Italian brand Alé has been around as long as I remember. In fact, they date back 37 years, and have made a name for themselves making incredibly bright – in fact fluorescent – road cycling kit.
Just like for most major clothing brands, the rise of gravel riding has been a new opportunity for Alé. We were asked to take a look at their off-road specific new shorts, the Alé Stones cargo bibs. Somewhat surprisingly, there’s not a touch of fluoro in sight…
Fit and comfort
When I first tried on my pair of large bibs (a size bigger than I’d tend to opt for), the fit was noticeably snug, like a compression short. A number of black lycra panels give a contoured fit, with a wide 3 inch leg gripper backed with thousands of small silicone dots. For the bibs, a thick but very elastic mesh makes up the back panel and the straps. I can only assume that these bibs stretched a little over time, as after a few uses the fit is noticeably less constrictive than that first day.
Worn on short road rides to multi-day bikepacking tours, the comfort of these sleek shorts have really impressed. They simply don’t move a millimetre – thanks to the close fit – and the wide leg grippers don’t pinch or constrict at all. The series of silicone dots on the reverse of these grippers are minimal and don’t leave your skin with any irritation or marking either.
The chamois is the ‘Green 4H’ for men and ‘Green W4H’ for women, which you’ll also find in their Off Road Padded Liner shorts and their Green Road Bib Shorts. The green outer is constructed from recycled Polyamide, over a 12 mm thick open cell foam that’s highly perforated with 3 mm holes to aid ventilation. It certainly did the job for me for a couple of rides measuring over nine hours in the saddle!
So what’s this ‘cargo’ all about?
There are four pockets in total; two on the lower back and one on either thigh, made of a finer elastic mesh than the bib straps, giving the bibs their ‘cargo’ name. This really seems to be the only difference between these and their ‘road’ bib shorts; the ability to stash more kit. While I don’t dispute that you often need to take more things with you when you ride off-road or in more remote areas, I’m a little cynical about calling these off-road specific shorts just by adding some on-trend pockets!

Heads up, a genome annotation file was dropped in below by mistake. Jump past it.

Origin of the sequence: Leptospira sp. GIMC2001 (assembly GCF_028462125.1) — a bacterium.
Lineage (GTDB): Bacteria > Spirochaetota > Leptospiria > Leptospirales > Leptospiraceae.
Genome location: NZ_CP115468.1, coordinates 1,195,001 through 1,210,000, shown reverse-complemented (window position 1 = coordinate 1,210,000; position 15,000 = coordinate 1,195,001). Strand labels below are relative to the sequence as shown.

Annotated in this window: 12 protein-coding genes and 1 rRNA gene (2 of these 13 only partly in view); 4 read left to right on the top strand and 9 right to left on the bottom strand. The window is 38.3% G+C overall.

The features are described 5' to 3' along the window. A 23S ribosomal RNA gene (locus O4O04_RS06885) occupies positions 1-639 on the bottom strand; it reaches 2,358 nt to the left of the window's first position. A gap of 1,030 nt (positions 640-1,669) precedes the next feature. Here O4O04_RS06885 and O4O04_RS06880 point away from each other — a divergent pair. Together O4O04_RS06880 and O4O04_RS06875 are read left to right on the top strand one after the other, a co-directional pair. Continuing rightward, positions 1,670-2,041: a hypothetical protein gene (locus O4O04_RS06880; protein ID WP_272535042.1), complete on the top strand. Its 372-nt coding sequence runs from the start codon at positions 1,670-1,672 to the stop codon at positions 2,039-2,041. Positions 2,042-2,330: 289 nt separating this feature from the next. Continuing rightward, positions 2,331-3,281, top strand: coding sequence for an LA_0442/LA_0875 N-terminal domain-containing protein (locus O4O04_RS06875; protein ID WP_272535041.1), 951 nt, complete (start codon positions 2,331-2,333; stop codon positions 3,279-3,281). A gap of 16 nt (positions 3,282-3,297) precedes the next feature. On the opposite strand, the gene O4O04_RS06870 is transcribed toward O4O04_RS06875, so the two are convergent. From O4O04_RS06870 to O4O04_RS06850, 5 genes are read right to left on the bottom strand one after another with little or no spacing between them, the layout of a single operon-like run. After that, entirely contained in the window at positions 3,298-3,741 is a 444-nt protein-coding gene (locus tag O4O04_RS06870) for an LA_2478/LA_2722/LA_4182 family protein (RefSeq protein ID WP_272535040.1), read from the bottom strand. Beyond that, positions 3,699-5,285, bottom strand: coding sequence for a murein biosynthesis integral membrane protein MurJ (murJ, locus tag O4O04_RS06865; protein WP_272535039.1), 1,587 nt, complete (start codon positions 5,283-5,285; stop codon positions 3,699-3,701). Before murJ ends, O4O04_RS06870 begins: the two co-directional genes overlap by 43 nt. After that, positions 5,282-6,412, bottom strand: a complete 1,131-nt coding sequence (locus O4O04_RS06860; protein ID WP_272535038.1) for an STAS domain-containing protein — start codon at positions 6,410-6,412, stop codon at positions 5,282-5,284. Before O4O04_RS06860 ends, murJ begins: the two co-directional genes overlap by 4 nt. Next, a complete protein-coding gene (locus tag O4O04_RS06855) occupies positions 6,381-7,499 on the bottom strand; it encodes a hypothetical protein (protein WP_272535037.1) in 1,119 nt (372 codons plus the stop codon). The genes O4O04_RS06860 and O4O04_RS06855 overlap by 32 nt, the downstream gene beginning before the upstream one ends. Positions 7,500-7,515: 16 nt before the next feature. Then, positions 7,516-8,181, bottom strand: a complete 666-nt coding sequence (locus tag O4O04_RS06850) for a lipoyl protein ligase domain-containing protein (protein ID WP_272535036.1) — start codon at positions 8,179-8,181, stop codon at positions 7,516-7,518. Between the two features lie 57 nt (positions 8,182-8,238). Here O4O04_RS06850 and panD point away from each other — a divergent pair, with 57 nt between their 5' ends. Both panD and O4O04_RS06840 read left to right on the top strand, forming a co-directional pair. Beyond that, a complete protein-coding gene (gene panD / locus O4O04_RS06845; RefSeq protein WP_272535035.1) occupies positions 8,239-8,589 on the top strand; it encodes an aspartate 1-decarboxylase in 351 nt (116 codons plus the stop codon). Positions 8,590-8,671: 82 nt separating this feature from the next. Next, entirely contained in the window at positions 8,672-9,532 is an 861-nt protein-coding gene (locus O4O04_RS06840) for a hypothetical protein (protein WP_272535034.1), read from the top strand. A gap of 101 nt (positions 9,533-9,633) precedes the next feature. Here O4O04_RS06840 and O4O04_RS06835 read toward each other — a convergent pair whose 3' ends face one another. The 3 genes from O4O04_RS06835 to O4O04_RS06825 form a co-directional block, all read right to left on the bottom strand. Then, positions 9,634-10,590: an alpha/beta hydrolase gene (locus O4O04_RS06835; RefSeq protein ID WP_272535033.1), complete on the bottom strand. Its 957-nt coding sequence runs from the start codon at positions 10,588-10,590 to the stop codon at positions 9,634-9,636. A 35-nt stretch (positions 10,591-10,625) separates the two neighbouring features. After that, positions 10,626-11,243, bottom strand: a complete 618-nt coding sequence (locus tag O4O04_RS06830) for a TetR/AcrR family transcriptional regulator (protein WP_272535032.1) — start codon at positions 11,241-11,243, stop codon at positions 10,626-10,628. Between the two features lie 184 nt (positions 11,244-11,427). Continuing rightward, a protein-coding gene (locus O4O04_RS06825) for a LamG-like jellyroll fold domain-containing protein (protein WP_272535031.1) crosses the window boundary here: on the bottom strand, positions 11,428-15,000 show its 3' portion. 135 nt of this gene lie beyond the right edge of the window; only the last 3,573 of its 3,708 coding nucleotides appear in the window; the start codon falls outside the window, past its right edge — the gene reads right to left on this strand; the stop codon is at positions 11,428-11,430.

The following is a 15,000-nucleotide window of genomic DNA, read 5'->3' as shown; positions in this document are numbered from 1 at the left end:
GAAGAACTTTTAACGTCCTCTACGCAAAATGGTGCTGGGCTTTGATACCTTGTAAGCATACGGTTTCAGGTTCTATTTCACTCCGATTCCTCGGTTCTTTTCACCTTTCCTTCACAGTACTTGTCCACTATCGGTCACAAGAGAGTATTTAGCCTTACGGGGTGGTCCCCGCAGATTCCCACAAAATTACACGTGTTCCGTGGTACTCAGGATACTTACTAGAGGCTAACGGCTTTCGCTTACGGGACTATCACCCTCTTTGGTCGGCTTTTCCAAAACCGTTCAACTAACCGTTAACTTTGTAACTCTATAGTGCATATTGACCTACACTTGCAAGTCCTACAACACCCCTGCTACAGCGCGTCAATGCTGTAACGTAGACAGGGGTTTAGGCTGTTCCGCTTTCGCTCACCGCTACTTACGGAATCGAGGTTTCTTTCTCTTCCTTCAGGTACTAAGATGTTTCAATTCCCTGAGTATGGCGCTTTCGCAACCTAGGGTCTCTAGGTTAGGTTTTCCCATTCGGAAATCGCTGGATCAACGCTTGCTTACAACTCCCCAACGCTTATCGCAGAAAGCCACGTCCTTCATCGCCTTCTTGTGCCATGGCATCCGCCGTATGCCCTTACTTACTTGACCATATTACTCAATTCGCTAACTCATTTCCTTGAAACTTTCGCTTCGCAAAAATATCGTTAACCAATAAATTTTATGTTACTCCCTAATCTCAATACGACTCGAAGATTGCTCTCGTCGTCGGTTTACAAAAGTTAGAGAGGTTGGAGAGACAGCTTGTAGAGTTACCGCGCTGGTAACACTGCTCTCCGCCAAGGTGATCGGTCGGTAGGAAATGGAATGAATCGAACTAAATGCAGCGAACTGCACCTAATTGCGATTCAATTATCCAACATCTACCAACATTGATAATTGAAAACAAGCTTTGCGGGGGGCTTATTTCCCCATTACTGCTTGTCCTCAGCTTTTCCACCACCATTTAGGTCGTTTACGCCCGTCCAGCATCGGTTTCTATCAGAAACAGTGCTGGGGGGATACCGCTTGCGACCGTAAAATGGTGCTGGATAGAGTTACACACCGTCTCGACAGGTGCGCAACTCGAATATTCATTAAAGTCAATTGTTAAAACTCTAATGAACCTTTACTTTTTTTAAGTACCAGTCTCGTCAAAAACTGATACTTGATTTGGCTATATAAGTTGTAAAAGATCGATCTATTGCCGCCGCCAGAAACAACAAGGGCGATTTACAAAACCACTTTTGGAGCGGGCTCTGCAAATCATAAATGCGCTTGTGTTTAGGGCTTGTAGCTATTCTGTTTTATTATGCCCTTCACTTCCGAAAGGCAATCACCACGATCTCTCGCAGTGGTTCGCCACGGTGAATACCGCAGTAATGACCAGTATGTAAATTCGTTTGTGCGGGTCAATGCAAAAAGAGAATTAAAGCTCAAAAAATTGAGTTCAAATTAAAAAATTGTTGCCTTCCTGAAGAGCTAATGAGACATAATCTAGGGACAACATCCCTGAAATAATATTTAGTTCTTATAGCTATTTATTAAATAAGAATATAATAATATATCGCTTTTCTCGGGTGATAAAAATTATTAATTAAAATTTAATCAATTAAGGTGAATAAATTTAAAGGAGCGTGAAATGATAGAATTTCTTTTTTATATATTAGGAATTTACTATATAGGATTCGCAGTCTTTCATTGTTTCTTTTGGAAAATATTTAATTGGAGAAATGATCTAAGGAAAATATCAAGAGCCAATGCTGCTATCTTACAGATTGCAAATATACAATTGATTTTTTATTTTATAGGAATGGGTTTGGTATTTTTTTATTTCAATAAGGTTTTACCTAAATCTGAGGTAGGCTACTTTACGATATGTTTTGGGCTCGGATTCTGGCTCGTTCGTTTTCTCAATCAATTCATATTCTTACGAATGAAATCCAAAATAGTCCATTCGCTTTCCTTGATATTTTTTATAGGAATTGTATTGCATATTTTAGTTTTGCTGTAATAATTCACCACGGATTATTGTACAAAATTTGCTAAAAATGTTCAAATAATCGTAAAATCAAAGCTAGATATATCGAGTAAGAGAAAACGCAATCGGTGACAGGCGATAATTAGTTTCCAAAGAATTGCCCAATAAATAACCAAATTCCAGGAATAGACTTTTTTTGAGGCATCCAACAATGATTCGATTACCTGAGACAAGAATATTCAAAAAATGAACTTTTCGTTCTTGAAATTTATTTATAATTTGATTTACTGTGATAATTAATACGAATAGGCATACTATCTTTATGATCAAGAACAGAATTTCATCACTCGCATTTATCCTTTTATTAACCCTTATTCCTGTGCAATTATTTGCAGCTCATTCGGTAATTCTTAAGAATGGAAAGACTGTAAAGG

I used the thigh shorts for my phone, which would usually be in a baggy short pocket or in a stem bag, plus bars or any empty bar wrappers. Despite my paranoia of my smartphone bouncing out without me noticing over some rocky ground, I was pretty pleased that it stayed snugly in place on my thigh the whole time. I wouldn’t want to put too much more in these though; certainly not tools or anything that could be dangerous with a spill.
These pockets were really put to the test when we battled our way through a really overgrown byway, brambles and nettles galore. Despite coming out the other end with pretty shredded knees, I was surprised to see that this thin, elastic mesh on the thighs was actually totally intact. It’s light enough to not feel the extra layer in hot weather, yet not at all fragile. Impressed.
By Alé standards, the branding and colourway is very muted. The only exception to the all-black appearance of the shorts is the Alé logo, half hidden under the mesh on each thigh pocket, plus the ‘a’ logo on the centre of the lower back, all in a reflective print.
Once you get over the fact that these ‘off-road’ bibs are just road cycling shorts with some added pockets, I think the Alé Stones cargo shorts are actually pretty neat. They’ve been my first encounter with this new trend of thigh pockets on bib shorts and I’m relieved that they’ve been carefully thought through to be robust and secure.
I’m all for colour and patterns, but nothing really beats a pair of plain black shorts, so I think Alé have nailed it on the subtle branding. Most importantly of all though, they’re super comfy for long days and you don’t get the dreaded sausage leg! One thing I would suggest though, is that you check out the sizing guide like I did before you order, as you might find you’ll have to size up from your normal like I did, and Mark found out the hard way!
Besides that, the only negative that I could think of would be that the traditional bib design doesn’t do anything to aid the nature break situation for women. I’ve been spoiled by other bibs recently with some innovative designs in that department.
For an RRP £140, they’re middle of the road in terms of cost; not sub-£100 budget and not too ridiculous either. I think considering the quality of the chamois and comfort that’s a pretty fair price, although you can currently find the Alé Stones shorts online for a much reduced price of around £85-£110.
Photo credits: Tim Wilkey
Alé Stones cargo bib shorts£140 $169.99 €132.90 (women’s) €138.90 (men’s)
Close fitting, lightweight and comfortable for long days in the saddle, the Stones bibs from Alé add extra storage capacity to decent road cycling shorts8.0/10
- Great fit
- Wide leg grippers don’t shift, and don’t constrict either
- Hard-wearing mesh cargo pockets
- Traditional bib design doesn’t make nature breaks any easier for women
- Sizing is very ‘Italian’, so make sure you check your dimensions and size up
Last modified: 3rd August 2020